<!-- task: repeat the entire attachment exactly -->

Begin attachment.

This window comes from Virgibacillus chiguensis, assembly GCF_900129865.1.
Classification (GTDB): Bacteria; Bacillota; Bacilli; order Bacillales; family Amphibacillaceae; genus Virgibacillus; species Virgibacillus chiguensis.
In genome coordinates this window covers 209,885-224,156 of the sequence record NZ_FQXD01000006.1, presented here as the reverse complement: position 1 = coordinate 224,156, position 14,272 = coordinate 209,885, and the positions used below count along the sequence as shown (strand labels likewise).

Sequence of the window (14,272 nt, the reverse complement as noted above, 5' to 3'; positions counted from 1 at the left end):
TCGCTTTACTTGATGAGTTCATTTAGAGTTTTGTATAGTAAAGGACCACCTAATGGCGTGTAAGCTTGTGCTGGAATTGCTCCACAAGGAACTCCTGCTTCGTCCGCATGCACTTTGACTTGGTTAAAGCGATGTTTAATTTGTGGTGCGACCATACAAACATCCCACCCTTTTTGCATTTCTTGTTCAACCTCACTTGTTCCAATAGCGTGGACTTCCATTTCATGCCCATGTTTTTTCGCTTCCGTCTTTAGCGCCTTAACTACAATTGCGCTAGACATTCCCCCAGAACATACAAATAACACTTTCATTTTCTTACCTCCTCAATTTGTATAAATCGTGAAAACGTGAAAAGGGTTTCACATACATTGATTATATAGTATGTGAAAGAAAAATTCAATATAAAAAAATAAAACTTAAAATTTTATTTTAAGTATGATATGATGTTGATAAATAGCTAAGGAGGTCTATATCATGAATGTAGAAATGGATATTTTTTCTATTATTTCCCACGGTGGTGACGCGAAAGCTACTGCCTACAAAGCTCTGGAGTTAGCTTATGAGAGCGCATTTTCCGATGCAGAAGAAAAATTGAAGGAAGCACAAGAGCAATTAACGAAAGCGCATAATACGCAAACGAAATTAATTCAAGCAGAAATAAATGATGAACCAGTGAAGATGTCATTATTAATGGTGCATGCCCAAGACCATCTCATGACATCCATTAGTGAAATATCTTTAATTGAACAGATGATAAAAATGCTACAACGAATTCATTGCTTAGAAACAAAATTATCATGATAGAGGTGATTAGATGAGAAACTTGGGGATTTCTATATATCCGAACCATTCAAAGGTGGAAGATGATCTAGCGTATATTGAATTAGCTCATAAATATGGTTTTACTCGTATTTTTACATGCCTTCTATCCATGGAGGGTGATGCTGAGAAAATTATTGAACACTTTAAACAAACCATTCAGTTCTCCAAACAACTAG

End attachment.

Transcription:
This window comes from Virgibacillus chiguensis, assembly GCF_900129865.1.
Classification (GTDB): Bacteria; Bacillota; Bacilli; order Bacillales; family Amphibacillaceae; genus Virgibacillus; species Virgibacillus chiguensis.
In genome coordinates this window covers 209,885-224,156 of the sequence record NZ_FQXD01000006.1, presented here as the reverse complement: position 1 = coordinate 224,156, position 14,272 = coordinate 209,885, and the positions used below count along the sequence as shown (strand labels likewise).

Sequence of the window (14,272 nt, the reverse complement as noted above, 5' to 3'; positions counted from 1 at the left end):
TCGCTTTACTTGATGAGTTCATTTAGAGTTTTGTATAGTAAAGGACCACCTAATGGCGTGTAAGCTTGTGCTGGAATTGCTCCACAAGGAACTCCTGCTTCGTCCGCATGCACTTTGACTTGGTTAAAGCGATGTTTAATTTGTGGTGCGACCATACAAACATCCCACCCTTTTTGCATTTCTTGTTCAACCTCACTTGTTCCAATAGCGTGGACTTCCATTTCATGCCCATGTTTTTTCGCTTCCGTCTTTAGCGCCTTAACTACAATTGCGCTAGACATTCCCCCAGAACATACAAATAACACTTTCATTTTCTTACCTCCTCAATTTGTATAAATCGTGAAAACGTGAAAAGGGTTTCACATACATTGATTATATAGTATGTGAAAGAAAAATTCAATATAAAAAAATAAAACTTAAAATTTTATTTTAAGTATGATATGATGTTGATAAATAGCTAAGGAGGTCTATATCATGAATGTAGAAATGGATATTTTTTCTATTATTTCCCACGGTGGTGACGCGAAAGCTACTGCCTACAAAGCTCTGGAGTTAGCTTATGAGAGCGCATTTTCCGATGCAGAAGAAAAATTGAAGGAAGCACAAGAGCAATTAACGAAAGCGCATAATACGCAAACGAAATTAATTCAAGCAGAAATAAATGATGAACCAGTGAAGATGTCATTATTAATGGTGCATGCCCAAGACCATCTCATGACATCCATTAGTGAAATATCTTTAATTGAACAGATGATAAAAATGCTACAACGAATTCATTGCTTAGAAACAAAATTATCATGATAGAGGTGATTAGATGAGAAACTTGGGGATTTCTATATATCCGAACCATTCAAAGGTGGAAGATGATCTAGCGTATATTGAATTAGCTCATAAATATGGTTTTACTCGTATTTTTACATGCCTTCTATCCATGGAGGGTGATGCTGAGAAAATTATTGAACACTTTAAACAAACCATTCAGTTCTCCAAACAACTAG